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© 2017, V9.7
 
  Gidlet
 
 

 

Learning Java with J2ME

Gidlet is the name of a class library based on J2ME (also called Java ME) to develop Java applications that run on handheld wireless devices like mobile phones. It is specially designed for introductory courses in Java programming where it is important to accentuate the principles of the programming language. The library follows the well-known educational pattern to start programming with graphics applications, which gives lot of motivation and fun. Gidlet means Graphics Information Device and the Gidlet class is derivated from the MIDlet (Mobile Information Device) class with some very useful extensions. We say that an application that uses the Gidlet library "is a gidlet".

A gidlet is developed like any other Java program on a computer within your favorite IDE. The source program is edited and compiled using the ordinary J2SE compiler. Because the Java Virtual Machine running on the mobile phone is restricted due to the limited processor resources, the display and the input devices of mobile phones, the Java API distributed with J2ME is much smaller, but the language features remains almost the same. This can be an advantage for beginners who are often overwhelmed by the huge API of J2SE.

The compiled application can be tested without any real mobile phone using a virtual mobile device, called an emulator. Once the program runs on the emulator to your satisfaction it can be downloaded to the real device via a USB or Bluetooth link or deployed on a Web server and made available to the public.

The following code shows an example of a very simple gidlet drawing a Moiré pattern. It could be written without many forward references in the very first lessons on programming. Compare this code with the usual FirstMIDlet applications and you see how simple it is.

// MoireGidlet.java

import
 ch.aplu.gidlet.*;

public 
class MoireGidlet extends Gidlet {
  
public void main()
  
{
    MPanel p 
new MPanel();
    p.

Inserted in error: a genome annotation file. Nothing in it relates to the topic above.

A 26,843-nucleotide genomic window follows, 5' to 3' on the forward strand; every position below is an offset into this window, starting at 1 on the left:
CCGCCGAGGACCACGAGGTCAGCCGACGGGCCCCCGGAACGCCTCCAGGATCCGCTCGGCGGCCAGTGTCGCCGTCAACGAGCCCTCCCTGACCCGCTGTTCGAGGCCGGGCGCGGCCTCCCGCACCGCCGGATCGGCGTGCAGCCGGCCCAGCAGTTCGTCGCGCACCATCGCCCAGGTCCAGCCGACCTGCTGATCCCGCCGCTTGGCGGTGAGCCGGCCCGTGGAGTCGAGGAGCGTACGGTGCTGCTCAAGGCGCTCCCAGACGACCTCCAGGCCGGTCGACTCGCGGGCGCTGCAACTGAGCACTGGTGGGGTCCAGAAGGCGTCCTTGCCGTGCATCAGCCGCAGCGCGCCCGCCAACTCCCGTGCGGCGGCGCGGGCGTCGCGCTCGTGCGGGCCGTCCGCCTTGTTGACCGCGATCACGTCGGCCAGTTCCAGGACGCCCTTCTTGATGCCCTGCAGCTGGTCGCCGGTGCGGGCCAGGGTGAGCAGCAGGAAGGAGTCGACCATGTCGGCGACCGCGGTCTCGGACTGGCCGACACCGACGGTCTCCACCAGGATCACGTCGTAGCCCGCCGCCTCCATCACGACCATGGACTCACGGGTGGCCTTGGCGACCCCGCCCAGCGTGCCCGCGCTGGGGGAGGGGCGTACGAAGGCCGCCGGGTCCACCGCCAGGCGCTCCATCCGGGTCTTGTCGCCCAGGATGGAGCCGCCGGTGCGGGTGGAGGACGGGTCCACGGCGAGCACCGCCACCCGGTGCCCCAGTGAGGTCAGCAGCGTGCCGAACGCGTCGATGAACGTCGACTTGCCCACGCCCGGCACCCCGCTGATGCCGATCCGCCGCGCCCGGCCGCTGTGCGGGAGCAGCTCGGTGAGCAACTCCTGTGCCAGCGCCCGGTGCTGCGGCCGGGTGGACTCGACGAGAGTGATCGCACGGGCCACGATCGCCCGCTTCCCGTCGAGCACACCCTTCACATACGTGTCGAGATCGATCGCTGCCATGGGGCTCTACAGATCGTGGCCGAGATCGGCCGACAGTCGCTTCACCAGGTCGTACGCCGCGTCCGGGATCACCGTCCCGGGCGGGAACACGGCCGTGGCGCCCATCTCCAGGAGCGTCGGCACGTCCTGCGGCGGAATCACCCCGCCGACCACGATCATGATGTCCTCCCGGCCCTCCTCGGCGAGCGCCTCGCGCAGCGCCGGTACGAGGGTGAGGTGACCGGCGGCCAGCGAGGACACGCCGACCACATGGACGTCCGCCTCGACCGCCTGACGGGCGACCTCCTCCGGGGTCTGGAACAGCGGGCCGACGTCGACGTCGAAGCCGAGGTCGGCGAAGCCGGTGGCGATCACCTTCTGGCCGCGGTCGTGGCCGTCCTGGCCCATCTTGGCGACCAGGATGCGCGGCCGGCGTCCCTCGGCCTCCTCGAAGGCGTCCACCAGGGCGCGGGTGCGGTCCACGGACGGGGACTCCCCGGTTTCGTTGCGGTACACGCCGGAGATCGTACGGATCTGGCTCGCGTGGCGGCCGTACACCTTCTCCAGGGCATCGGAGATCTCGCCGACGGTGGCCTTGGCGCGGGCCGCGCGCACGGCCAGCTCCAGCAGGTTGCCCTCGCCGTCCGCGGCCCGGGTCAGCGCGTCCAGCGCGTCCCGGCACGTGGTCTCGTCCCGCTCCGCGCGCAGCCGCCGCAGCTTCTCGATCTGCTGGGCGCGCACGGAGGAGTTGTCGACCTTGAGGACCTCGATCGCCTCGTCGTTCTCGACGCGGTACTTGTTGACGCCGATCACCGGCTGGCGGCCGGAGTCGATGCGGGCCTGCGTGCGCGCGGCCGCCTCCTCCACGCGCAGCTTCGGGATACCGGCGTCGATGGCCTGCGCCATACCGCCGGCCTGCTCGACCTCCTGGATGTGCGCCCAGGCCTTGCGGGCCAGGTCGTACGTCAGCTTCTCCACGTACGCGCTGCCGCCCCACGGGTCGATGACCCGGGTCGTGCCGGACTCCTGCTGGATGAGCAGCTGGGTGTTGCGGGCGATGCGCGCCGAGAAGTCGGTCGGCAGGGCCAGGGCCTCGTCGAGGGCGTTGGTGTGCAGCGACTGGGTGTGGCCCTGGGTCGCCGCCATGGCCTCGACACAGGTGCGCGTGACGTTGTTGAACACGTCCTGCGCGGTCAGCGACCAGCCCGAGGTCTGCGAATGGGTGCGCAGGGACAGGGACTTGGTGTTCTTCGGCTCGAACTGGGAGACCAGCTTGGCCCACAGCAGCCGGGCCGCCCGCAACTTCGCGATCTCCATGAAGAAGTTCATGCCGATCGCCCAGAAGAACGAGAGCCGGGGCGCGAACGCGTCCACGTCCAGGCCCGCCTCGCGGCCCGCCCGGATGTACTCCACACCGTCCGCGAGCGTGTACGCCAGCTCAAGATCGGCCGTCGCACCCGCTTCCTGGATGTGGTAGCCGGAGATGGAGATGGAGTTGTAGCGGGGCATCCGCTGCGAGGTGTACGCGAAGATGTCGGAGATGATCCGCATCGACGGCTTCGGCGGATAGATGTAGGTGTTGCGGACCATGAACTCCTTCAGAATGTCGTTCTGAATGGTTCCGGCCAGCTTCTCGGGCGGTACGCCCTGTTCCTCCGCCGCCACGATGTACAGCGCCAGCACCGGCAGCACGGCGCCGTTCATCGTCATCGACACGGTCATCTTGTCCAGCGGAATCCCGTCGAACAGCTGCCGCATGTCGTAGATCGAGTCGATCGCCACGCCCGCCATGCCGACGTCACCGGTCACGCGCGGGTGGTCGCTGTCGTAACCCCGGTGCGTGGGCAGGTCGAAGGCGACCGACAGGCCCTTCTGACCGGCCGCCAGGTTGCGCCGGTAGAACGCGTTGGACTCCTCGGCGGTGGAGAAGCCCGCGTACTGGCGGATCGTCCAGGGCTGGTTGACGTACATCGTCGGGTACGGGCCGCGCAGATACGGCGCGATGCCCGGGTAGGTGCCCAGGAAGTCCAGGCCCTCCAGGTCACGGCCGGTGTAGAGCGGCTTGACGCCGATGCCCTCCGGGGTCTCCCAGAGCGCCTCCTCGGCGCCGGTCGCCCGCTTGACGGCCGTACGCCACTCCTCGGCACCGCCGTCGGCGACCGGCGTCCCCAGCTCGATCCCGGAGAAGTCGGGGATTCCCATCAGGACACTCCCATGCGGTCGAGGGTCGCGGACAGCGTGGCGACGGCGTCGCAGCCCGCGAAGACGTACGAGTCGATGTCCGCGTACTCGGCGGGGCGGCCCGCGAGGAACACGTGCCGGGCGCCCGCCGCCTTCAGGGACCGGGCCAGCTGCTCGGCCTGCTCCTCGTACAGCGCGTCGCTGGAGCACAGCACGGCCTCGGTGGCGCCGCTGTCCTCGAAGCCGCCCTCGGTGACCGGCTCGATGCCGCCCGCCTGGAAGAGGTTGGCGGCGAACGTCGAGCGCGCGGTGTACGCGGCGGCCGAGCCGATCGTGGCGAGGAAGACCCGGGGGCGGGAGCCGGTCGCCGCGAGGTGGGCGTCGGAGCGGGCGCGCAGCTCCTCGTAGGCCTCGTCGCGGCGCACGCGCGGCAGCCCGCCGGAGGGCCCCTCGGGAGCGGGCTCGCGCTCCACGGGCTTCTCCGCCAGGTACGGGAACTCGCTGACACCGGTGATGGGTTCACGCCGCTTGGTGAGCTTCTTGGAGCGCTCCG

window(0, 5, 0, 5);

    
int i, k;
    
for (i = 0; i <= 5; i++)
      
for (k 0; k <= 5; k++)
        p.
line(i, 0, k, 5);

    
for (i = 0; i <= 5; i++)
      
for (k = 0; k <= 5; k++)
        p.
line(0, i, 5, k);
  
}
}
 
 
Execute MoireGidlet
(if you have the Sun's Wireless Toolkit (WTK) installed and the JAD extension registered. Learn how to register the JAD extension)
 

 

The Gidlet Framework

The Gidlet class library is based on two other similar frameworks for C++, called Champ, and the ch.aplu.util/ch.aplu.turtle package under J2SE. The purpose is to provide a tool to develop Java programs in the educational environment, where the learning curve should be kept gentle. Teaching experience in many programming courses in the past twenty years shows that graphics oriented applications, game development and Internet-aware applications give a motivation thrill to tackle the burden of a modern programming language.

Important Features (of Version 1.x):

  • MidPak, a packaging utility that creates the necessary archive (JAR) and application descriptor (JAD) files and runs the emulator
  • MPanel, a class derived from javax.microedition.lcdui.game.GameCanvas to create incremental and animated graphics using a user defined coordinate system (double coordinates)
  • Turtle, a class for direction oriented graphics inspired by the Logo programming language
  • MConsole, a class for writing to a console-like display with common print/println methods
  • MForm, class derived from javax.microedition.lcdui.Form, a display with easy integration of the standard J2ME items
  • Complex, a simple implementation of complex numbers
  • Float11, a extension for basic mathematical functions that are not included in J2ME
  • BluetoothFinder, a class that simplifies the process of detecting Bluetooth devices and their services
  • MFile, a class that simplifies the use of the File Connection Package (JSR 75) to access the local file system
  • NxtJLibMP, a package with a clean OOP design for programming the Lego NXT robot
  • Source code included for free

The user application class extends the Gidlet class which is derived from javax.microedition.midlet.MIDlet and implements the entry point method void main(), that is called in a separate thread when the gidlet is started. A standard Exit soft button is displayed automatically. Clicking the Exit button will terminate the application. This makes the skeleton of a Gidlet extremely simple:

// BasicGidlet.java

import
 ch.aplu.gidlet.*;

public
 class BasicGidlet extends Gidlet
{
  
public void main()
  
{
    ...
    ...
    ...
  
}
}